The 66-year-old man that eluded police for 33 years was convicted Friday of murder.
Jurors deliberated for about six hours in Columbia, Mo., before deciding that Johnny Wright was guilty of second-degree murder in the August 1976 death of Rebecca Doisy, a college student.
Wright, most recently of Gwinnett County, raised a family despite being a suspect in the woman's disappearance. Wright was arrested in September 2009 -- 700 miles from Missouri -- when he asked Lawrenceville police to conduct a background check for a prospective employer.
Wright had a state-issued photo ID and paid the fee for the background check, according to Lawrenceville police Capt. Greg Vaughn. Wright had been issued the ID just days before, and it contained his real name and date of birth.
The background check turned up an arrest warrant from Missouri dating back to 1985, and Wright was arrested when he went to pick up the background check.
"It just happened there were officers in the lobby when he walked in," Vaughn told the AJC in September 2009. "He basically paid $15 to get extradited to Missouri."
Investigators believe Wright, a grandfather, lived in Georgia for several years and raised a family, eluding capture and living under the name Errol Edwards.
"We are in stunned disbelief," Doisy's younger sister Kathleen Doisy told the AJC after Wright's arrest. "Where has he been for 33 years?"
While in Georgia, Wright was a registered voter using the name Johnny Wright, voting records show.
Doisy, 23, disappeared after last being seen with Wright. Her body was never found.
Doisy was an aspiring teacher who was working as a part-time waitress while she took a break from college, her sister said. It was while working at Ernie's Steak House that Doisy first met Wright.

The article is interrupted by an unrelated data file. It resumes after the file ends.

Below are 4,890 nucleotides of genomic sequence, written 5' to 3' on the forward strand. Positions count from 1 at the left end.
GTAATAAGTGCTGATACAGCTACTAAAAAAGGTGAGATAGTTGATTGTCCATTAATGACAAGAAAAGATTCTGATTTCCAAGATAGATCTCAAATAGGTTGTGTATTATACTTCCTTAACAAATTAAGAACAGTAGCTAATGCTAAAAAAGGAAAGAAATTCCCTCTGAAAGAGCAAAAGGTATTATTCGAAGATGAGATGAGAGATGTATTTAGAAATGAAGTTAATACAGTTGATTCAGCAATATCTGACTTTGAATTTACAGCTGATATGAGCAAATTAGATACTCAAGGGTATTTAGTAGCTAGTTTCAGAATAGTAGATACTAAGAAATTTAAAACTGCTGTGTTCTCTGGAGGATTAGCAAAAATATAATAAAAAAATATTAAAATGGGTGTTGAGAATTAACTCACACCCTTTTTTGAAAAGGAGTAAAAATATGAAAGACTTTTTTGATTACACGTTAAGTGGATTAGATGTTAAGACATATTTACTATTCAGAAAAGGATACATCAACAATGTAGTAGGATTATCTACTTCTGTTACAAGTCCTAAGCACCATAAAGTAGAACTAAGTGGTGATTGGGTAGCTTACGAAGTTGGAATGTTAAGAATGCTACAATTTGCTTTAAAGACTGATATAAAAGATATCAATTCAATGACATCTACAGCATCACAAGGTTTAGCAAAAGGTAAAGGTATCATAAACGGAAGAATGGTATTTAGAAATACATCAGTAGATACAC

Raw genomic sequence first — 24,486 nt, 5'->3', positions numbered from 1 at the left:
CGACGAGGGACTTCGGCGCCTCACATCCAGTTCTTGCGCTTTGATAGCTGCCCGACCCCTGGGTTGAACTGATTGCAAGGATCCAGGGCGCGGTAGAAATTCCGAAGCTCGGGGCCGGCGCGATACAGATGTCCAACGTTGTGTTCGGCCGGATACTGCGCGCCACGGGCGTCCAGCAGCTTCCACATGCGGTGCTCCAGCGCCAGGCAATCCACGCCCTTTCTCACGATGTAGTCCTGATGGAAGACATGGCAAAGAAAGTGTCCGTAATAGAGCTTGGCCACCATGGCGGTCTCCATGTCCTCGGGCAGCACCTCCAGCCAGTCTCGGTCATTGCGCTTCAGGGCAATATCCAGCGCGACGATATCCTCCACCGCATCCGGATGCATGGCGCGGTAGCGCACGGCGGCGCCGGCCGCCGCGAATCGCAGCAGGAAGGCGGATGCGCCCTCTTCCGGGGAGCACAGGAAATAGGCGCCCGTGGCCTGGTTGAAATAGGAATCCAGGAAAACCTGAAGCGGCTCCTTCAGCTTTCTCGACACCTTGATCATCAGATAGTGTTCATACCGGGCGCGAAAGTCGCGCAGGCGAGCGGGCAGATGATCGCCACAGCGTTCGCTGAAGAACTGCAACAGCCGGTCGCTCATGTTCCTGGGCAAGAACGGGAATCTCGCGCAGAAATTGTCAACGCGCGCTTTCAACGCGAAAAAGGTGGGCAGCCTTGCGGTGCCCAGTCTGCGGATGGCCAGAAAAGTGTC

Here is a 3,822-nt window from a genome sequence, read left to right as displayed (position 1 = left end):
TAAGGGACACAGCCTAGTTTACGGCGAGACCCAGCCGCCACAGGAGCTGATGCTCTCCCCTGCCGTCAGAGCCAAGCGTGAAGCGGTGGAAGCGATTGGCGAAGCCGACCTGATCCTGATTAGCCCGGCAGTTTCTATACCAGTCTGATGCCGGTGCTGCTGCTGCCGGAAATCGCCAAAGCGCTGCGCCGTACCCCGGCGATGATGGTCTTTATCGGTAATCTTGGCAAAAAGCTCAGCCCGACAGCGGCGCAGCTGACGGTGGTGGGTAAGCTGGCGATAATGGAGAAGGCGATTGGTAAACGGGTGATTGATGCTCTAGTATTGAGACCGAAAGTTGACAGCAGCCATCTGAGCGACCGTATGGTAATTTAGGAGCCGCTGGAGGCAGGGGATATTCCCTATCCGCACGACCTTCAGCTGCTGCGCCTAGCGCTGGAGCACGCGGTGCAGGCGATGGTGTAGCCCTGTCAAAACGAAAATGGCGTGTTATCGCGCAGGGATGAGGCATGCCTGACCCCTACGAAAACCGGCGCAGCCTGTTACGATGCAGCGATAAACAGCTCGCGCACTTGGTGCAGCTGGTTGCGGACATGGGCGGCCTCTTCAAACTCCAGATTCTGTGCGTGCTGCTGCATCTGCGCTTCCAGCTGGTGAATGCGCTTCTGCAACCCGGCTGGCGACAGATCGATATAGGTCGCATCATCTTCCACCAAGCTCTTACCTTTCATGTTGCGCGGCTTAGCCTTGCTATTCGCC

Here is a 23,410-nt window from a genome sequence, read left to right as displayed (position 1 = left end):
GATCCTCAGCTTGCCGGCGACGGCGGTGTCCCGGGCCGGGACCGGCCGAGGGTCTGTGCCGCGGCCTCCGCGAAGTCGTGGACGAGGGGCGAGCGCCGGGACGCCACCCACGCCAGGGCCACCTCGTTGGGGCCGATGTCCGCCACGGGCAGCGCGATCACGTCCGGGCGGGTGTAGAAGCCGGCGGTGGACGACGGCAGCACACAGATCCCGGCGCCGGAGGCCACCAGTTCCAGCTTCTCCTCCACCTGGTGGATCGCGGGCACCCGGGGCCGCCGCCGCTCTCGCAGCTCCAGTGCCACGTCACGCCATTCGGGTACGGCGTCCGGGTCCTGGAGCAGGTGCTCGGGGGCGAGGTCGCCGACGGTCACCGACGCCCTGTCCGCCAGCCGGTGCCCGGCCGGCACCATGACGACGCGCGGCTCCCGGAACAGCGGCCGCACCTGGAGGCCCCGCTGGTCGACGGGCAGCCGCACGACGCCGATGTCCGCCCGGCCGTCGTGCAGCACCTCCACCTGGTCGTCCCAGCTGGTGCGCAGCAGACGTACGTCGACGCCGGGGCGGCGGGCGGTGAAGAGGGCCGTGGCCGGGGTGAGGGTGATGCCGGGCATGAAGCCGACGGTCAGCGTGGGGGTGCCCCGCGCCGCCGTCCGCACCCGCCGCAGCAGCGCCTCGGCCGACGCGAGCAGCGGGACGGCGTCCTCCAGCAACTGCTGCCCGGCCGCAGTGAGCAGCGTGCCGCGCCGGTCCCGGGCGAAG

After repeated requests, Doisy finally agreed to have a drink with Wright, Kathleen Doisy said. Several of Rebecca Doisy's friends and co-workers testified that they had seen the two together the day she went missing. She was last seen alive that day: Aug. 5, 1976.
"He had been bothering her at work, trying to get her to go out with him," Kathleen Doisy said.
Two days later, when she didn't show up for work at Ernie's restaurant, Kathleen Doisy reported her missing.
"She never missed work," Kathleen Doisy said. "She didn't show up, and that's when we knew something was wrong."
Wright was initially questioned about the woman's disappearance, but later released due to a lack of evidence. Nine years later when a former acquaintance of Wright's came forward with new information, a warrant was issued for Wright's arrest.
But from 1985 until September 2009, Wright eluded police. After so many years had passed, Rebecca Doisy's family members assumed Wright had died.
William Simmons, who spent time in a St. Louis methadone clinic with Wright in the years following Doisy's disappearance, testified that Wright bragged about "offing" a woman in Columbia when several other patients were boasting of their role in a St. Louis killing. His account to Columbia police following a burglary arrest in suburban St. Louis led to charges being filed 26 years ago.
-- The Associated Press contributed to this report
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